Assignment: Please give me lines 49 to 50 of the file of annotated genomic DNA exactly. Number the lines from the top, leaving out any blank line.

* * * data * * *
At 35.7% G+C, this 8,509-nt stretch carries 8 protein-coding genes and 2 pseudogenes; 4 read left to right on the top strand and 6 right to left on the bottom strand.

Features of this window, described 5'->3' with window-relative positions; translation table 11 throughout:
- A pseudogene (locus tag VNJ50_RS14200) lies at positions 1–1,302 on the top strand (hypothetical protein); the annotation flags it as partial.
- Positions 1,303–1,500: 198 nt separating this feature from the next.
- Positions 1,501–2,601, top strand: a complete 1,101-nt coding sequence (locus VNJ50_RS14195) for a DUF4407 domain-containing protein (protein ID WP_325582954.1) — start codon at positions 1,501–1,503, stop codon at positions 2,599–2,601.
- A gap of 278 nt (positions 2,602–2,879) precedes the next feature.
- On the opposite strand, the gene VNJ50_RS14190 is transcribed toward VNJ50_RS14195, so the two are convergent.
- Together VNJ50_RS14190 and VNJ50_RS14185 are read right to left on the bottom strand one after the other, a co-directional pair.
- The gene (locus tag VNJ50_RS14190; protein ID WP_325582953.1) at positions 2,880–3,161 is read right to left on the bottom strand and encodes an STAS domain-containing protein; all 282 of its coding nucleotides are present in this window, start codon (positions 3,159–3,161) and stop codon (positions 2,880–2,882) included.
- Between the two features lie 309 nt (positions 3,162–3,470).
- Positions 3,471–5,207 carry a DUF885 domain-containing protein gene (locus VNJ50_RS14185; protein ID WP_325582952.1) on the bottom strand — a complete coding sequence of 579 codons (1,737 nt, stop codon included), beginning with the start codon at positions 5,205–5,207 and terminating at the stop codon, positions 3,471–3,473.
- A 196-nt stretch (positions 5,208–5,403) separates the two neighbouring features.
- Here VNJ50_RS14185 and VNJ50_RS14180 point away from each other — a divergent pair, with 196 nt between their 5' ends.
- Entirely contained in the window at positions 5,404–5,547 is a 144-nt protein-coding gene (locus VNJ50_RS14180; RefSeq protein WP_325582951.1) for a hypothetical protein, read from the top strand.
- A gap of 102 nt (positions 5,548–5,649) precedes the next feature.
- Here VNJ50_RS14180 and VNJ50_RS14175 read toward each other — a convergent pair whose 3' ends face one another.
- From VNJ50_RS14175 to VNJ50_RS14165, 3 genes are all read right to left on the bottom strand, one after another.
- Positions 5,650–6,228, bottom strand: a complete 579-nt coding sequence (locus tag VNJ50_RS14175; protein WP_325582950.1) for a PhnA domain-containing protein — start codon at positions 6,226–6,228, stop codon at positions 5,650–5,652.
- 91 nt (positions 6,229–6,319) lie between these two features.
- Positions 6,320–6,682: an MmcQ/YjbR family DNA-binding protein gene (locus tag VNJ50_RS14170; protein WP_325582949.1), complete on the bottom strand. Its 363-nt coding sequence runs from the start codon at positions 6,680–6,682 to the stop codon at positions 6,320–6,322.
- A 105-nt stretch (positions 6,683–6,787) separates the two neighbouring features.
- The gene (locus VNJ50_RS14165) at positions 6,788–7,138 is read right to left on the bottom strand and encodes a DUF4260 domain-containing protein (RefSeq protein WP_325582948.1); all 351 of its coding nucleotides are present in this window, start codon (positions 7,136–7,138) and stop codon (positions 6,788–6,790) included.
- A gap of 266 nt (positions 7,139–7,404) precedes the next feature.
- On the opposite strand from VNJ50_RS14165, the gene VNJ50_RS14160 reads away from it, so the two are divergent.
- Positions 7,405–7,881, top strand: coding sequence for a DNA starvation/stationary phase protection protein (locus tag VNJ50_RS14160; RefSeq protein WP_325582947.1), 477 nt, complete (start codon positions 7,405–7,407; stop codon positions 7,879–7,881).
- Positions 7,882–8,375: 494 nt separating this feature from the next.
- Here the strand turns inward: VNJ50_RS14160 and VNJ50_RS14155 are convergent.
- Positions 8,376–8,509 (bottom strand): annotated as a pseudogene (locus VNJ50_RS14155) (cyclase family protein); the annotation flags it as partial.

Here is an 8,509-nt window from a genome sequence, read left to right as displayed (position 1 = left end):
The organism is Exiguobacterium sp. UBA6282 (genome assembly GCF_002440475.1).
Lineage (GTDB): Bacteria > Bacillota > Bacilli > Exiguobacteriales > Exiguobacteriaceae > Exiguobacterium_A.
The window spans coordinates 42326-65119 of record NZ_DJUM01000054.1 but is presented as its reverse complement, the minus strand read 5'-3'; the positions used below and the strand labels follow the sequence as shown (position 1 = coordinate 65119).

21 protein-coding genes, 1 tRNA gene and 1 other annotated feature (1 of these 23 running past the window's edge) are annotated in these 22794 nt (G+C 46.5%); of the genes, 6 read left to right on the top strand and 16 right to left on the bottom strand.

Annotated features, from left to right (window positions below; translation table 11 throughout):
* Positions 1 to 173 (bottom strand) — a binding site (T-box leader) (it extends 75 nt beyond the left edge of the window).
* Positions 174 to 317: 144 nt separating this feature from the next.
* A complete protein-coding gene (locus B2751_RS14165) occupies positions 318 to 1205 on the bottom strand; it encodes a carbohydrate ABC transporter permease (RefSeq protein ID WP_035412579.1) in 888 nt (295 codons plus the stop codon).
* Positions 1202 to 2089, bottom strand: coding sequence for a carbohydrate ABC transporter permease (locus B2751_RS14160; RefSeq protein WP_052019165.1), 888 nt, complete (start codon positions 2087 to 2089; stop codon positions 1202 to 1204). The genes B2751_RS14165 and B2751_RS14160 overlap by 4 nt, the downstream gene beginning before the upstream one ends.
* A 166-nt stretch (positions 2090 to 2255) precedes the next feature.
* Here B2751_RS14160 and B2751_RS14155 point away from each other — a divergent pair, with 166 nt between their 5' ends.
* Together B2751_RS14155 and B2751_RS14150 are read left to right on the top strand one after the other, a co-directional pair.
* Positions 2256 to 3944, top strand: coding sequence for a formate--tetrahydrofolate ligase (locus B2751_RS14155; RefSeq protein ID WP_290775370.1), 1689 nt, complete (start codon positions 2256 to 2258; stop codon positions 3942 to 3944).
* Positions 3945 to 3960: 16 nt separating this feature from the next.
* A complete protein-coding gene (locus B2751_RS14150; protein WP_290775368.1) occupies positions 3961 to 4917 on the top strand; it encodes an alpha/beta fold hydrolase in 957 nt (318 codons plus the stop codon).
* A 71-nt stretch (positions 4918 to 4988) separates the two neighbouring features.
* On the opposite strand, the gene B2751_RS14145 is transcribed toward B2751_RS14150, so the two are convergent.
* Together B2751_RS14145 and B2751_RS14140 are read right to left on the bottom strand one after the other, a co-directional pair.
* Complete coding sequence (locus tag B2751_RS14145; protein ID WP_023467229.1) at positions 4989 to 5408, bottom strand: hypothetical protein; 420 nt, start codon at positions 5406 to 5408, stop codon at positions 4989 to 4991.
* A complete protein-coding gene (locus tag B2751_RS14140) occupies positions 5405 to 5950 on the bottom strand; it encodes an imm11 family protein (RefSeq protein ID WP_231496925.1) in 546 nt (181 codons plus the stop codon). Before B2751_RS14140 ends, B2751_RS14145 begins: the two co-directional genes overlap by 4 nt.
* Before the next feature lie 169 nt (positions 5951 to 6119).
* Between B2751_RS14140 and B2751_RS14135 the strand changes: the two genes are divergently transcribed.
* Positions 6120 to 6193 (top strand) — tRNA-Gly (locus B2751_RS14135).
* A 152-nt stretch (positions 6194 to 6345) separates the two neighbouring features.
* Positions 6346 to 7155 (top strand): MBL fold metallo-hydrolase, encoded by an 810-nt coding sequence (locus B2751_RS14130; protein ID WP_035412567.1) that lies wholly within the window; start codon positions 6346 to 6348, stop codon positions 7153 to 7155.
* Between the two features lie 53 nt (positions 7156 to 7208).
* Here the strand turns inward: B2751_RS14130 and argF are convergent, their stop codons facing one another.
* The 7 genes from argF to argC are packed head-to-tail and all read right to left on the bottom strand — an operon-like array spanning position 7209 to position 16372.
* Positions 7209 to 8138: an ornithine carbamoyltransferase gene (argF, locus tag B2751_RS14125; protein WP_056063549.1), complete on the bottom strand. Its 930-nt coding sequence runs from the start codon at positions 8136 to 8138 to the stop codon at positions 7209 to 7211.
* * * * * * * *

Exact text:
* A complete protein-coding gene (locus tag B2751_RS14140) occupies positions 5405 to 5950 on the bottom strand; it encodes an imm11 family protein (RefSeq protein ID WP_231496925.1) in 546 nt (181 codons plus the stop codon). Before B2751_RS14140 ends, B2751_RS14145 begins: the two co-directional genes overlap by 4 nt.
* Before the next feature lie 169 nt (positions 5951 to 6119).